Malaysian PM calls up Manmohan, seeks help

Navy, IAF temporarily suspend search

Malaysian PM calls up Manmohan, seeks help

India on Sunday received requests from Malaysia to examine its radar data to find out any signature of the missing Malaysian Airlines aircraft that vanished in the air nine days ago without a trace, leading to one of the world’s biggest aviation mysteries.

Even as the two leaders had a telephonic conversation, Indian Navy and Air Force suspended the search operation in the Indian Ocean for the time being and wait for fresh instructions from Malaysia, where the investigations have taken a new turn.

Malaysian Prime Minister Najib Razak called up Prime Minister Manmohan Singh and asked for “technical assistance” from Indian authorities to corroborate possible paths of the aircraft, whose communication system is suspected to have been switched off before it strayed into an unauthorised flight path.

Though there is no official confirmation, Kuala Lumpur is believed to have requested India either to share data from a number of Indian civil and military radars in the mainland and the islands or a reexamination of the data to spot any clue.

“Prime Minister Najib of Malaysia called Manmohan Singh this evening to request technical assistance from Indian authorities in corroborating the possible paths the missing Malaysian airliner might have taken after losing contact with the ATC radars,” Syed Akbaruddin, the spokesperson for the Ministry of External Affairs, said here on Sunday.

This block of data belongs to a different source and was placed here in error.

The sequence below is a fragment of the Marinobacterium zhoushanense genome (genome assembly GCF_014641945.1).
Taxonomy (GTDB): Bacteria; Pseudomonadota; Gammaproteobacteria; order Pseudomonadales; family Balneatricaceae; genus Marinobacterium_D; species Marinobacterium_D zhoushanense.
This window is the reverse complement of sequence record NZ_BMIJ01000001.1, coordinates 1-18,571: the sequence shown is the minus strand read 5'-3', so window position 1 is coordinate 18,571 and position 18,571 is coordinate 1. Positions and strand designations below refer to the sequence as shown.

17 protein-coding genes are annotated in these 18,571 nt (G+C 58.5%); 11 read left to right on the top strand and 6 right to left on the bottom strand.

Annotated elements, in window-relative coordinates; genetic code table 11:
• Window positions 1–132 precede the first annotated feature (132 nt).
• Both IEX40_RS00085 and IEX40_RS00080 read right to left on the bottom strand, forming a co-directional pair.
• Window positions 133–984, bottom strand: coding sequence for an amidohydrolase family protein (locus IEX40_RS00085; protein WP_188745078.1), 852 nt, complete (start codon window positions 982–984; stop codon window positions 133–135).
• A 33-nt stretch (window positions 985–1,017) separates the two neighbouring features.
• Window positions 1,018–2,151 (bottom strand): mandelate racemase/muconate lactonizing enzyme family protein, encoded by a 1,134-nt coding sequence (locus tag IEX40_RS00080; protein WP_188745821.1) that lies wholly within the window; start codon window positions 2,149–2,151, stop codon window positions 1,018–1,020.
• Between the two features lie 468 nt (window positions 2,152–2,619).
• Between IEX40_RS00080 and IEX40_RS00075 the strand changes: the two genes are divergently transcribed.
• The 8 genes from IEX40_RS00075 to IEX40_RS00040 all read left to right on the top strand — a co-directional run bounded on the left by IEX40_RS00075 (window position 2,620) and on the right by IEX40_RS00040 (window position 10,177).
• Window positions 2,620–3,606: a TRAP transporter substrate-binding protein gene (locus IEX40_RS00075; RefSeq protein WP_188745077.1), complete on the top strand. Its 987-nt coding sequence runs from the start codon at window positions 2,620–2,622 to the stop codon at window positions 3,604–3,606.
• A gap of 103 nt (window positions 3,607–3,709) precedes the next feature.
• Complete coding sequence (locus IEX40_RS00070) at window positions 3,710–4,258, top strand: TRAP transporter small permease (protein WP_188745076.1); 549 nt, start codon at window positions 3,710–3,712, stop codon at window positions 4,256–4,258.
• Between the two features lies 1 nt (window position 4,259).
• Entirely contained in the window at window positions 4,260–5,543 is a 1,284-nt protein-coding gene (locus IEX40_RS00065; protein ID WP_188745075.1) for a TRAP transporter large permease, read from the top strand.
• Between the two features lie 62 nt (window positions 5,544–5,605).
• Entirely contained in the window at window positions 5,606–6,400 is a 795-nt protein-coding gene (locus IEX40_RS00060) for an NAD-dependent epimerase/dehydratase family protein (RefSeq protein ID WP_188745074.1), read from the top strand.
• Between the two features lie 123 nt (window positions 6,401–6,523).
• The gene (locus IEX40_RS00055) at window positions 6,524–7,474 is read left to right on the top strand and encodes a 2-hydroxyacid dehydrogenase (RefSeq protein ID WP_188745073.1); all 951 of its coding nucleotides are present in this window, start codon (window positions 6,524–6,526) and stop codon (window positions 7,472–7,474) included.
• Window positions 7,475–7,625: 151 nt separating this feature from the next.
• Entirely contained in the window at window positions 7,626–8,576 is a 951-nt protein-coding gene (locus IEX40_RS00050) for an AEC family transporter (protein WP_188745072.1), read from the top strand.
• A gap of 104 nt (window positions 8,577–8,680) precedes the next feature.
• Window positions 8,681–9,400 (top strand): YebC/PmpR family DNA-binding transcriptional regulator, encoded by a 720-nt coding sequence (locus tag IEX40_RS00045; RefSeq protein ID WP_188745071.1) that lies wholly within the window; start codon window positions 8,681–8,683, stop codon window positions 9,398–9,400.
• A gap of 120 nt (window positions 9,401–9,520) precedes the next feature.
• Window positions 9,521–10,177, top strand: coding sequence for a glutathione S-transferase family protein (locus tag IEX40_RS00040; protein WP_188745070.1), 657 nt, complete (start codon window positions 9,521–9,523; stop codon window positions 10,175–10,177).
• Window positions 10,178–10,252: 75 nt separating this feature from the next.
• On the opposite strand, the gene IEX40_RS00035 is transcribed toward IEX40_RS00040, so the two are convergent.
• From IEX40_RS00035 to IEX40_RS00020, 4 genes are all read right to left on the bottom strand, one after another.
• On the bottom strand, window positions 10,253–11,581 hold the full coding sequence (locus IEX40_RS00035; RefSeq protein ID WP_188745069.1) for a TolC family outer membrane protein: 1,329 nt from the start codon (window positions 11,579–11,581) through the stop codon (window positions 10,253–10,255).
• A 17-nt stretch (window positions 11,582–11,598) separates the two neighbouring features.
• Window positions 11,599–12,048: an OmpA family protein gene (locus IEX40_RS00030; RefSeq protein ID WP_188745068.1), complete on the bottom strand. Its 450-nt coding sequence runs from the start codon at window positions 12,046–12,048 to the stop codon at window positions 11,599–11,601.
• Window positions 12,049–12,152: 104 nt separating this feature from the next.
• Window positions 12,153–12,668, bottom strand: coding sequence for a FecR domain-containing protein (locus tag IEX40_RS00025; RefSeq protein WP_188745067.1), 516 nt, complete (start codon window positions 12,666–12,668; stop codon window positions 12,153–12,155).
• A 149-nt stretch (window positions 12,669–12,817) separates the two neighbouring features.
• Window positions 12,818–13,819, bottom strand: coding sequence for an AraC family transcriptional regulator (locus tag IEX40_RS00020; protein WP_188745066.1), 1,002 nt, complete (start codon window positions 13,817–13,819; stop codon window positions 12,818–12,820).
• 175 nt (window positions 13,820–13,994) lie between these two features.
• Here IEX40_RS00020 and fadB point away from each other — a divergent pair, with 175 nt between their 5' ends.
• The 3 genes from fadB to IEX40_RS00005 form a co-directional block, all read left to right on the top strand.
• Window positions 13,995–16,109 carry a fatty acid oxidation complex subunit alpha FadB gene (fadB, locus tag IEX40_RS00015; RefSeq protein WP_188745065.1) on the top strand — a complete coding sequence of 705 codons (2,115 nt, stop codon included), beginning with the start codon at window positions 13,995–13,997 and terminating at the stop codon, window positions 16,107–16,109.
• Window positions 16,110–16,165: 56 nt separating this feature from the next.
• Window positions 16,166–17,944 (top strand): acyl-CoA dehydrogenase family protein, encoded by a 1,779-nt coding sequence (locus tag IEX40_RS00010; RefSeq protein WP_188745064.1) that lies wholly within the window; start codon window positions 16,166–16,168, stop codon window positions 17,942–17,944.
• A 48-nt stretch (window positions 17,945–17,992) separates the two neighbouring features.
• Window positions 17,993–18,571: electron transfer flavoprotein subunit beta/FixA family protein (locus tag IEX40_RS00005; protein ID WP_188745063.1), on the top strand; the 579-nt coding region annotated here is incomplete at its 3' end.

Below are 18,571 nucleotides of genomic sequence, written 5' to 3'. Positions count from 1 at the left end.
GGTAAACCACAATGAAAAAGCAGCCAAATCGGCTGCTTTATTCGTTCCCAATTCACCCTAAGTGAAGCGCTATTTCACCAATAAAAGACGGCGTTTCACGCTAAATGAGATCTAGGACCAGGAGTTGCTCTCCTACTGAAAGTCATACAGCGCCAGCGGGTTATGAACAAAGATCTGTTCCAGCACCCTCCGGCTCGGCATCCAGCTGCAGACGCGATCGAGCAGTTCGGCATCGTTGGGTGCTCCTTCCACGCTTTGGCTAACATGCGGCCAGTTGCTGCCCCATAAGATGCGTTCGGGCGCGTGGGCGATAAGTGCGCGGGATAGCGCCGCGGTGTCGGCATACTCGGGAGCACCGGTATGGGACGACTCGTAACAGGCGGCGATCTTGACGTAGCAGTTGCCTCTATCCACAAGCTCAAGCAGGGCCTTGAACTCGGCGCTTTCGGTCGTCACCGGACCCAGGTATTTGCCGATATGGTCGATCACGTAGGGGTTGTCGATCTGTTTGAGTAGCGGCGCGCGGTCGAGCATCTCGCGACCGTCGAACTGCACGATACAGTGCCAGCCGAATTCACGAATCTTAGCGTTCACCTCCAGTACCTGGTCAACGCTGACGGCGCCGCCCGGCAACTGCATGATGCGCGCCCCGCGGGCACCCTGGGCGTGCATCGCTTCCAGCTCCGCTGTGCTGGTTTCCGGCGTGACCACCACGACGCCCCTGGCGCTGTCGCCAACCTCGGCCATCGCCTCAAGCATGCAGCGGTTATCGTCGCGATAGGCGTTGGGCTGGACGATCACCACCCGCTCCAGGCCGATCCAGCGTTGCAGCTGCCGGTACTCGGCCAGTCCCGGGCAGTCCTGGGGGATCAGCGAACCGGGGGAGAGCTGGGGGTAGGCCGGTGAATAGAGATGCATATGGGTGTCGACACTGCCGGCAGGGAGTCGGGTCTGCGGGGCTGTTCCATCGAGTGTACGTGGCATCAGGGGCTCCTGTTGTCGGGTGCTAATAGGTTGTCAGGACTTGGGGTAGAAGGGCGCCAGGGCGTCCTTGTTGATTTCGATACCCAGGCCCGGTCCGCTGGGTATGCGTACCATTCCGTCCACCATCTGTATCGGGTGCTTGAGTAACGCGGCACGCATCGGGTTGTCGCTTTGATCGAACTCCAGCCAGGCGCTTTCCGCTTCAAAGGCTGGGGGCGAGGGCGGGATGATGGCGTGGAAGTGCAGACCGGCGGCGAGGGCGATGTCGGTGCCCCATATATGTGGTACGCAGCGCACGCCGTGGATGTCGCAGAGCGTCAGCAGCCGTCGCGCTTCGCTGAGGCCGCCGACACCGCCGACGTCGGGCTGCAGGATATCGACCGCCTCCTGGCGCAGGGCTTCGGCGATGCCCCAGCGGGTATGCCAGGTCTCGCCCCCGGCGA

Singh assured “all possible assistance” from the authorities and shared his concern on the fate of the aircraft and the well-being of the passengers.

On Saturday, Najib said the Boeing 777 was “deliberately diverted” from the course and the aircraft might have taken one of the two possible paths – a northern arc that stretches from Thailand through southern and western China and then to west Kyrgyzstan and Kazakhstan-Turkmenistan border, and a southern arc from Indonesia to southern Indian Ocean.

Indian Navy and Air Force have been scouring the Indian Ocean, including the Andaman Sea, for the last three days. The search operations came to a temporary halt on Sunday. “There may be a change in the search strategy,” said a Navy officer in Delhi.

The Navy and the Coast Guard ships returned closer to the shoreline while the P8I long-range maritime surveillance, Dornier reconnaissance aircraft and IAF C-130J Super Hercules did not fly on Sunday to look for any sign of the ill-fated aircraft.

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